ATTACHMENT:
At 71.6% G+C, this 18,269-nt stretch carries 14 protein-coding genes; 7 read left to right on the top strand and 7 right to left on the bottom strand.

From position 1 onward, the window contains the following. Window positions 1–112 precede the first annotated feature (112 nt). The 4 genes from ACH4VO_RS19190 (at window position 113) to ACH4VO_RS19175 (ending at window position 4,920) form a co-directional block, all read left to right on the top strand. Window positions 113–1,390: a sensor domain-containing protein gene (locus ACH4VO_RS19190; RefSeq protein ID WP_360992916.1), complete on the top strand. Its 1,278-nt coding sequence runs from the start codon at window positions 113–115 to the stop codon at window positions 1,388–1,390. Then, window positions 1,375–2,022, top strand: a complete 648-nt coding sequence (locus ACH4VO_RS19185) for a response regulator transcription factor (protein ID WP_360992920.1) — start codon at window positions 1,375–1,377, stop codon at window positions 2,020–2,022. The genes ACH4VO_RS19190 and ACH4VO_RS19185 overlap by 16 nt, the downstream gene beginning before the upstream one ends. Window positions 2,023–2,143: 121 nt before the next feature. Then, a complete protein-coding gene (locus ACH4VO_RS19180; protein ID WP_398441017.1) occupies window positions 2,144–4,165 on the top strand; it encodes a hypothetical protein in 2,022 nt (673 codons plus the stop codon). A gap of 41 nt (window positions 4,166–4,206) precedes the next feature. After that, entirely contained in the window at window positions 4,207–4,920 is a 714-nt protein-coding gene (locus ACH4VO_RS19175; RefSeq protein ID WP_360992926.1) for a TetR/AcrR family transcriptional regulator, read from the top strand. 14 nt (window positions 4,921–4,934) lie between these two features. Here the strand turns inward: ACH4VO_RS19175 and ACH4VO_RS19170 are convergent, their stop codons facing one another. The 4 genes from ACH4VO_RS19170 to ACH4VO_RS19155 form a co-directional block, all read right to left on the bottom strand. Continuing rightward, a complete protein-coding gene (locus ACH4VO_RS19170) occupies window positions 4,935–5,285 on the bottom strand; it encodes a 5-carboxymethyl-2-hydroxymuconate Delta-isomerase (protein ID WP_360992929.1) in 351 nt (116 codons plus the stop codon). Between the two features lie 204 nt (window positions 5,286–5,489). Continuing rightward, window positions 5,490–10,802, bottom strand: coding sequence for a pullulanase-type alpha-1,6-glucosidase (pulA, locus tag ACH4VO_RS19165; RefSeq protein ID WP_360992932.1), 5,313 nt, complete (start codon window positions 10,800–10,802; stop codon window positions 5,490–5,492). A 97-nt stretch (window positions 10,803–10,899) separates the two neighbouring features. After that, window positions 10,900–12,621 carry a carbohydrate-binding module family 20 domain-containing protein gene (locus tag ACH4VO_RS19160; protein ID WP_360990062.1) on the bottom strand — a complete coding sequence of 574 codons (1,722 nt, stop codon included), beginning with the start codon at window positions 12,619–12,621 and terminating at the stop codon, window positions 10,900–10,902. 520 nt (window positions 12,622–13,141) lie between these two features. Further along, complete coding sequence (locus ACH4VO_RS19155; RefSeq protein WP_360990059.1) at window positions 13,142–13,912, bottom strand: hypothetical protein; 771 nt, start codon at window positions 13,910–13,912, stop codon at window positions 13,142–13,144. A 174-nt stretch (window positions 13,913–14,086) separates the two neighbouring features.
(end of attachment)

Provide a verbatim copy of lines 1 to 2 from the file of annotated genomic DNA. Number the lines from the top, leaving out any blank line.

At 71.6% G+C, this 18,269-nt stretch carries 14 protein-coding genes; 7 read left to right on the top strand and 7 right to left on the bottom strand.

From position 1 onward, the window contains the following. Window positions 1–112 precede the first annotated feature (112 nt). The 4 genes from ACH4VO_RS19190 (at window position 113) to ACH4VO_RS19175 (ending at window position 4,920) form a co-directional block, all read left to right on the top strand. Window positions 113–1,390: a sensor domain-containing protein gene (locus ACH4VO_RS19190; RefSeq protein ID WP_360992916.1), complete on the top strand. Its 1,278-nt coding sequence runs from the start codon at window positions 113–115 to the stop codon at window positions 1,388–1,390. Then, window positions 1,375–2,022, top strand: a complete 648-nt coding sequence (locus ACH4VO_RS19185) for a response regulator transcription factor (protein ID WP_360992920.1) — start codon at window positions 1,375–1,377, stop codon at window positions 2,020–2,022. The genes ACH4VO_RS19190 and ACH4VO_RS19185 overlap by 16 nt, the downstream gene beginning before the upstream one ends. Window positions 2,023–2,143: 121 nt before the next feature. Then, a complete protein-coding gene (locus ACH4VO_RS19180; protein ID WP_398441017.1) occupies window positions 2,144–4,165 on the top strand; it encodes a hypothetical protein in 2,022 nt (673 codons plus the stop codon). A gap of 41 nt (window positions 4,166–4,206) precedes the next feature. After that, entirely contained in the window at window positions 4,207–4,920 is a 714-nt protein-coding gene (locus ACH4VO_RS19175; RefSeq protein ID WP_360992926.1) for a TetR/AcrR family transcriptional regulator, read from the top strand. 14 nt (window positions 4,921–4,934) lie between these two features. Here the strand turns inward: ACH4VO_RS19175 and ACH4VO_RS19170 are convergent, their stop codons facing one another. The 4 genes from ACH4VO_RS19170 to ACH4VO_RS19155 form a co-directional block, all read right to left on the bottom strand. Continuing rightward, a complete protein-coding gene (locus ACH4VO_RS19170) occupies window positions 4,935–5,285 on the bottom strand; it encodes a 5-carboxymethyl-2-hydroxymuconate Delta-isomerase (protein ID WP_360992929.1) in 351 nt (116 codons plus the stop codon). Between the two features lie 204 nt (window positions 5,286–5,489). Continuing rightward, window positions 5,490–10,802, bottom strand: coding sequence for a pullulanase-type alpha-1,6-glucosidase (pulA, locus tag ACH4VO_RS19165; RefSeq protein ID WP_360992932.1), 5,313 nt, complete (start codon window positions 10,800–10,802; stop codon window positions 5,490–5,492). A 97-nt stretch (window positions 10,803–10,899) separates the two neighbouring features. After that, window positions 10,900–12,621 carry a carbohydrate-binding module family 20 domain-containing protein gene (locus tag ACH4VO_RS19160; protein ID WP_360990062.1) on the bottom strand — a complete coding sequence of 574 codons (1,722 nt, stop codon included), beginning with the start codon at window positions 12,619–12,621 and terminating at the stop codon, window positions 10,900–10,902. 520 nt (window positions 12,622–13,141) lie between these two features. Further along, complete coding sequence (locus ACH4VO_RS19155; RefSeq protein WP_360990059.1) at window positions 13,142–13,912, bottom strand: hypothetical protein; 771 nt, start codon at window positions 13,910–13,912, stop codon at window positions 13,142–13,144. A 174-nt stretch (window positions 13,913–14,086) separates the two neighbouring features.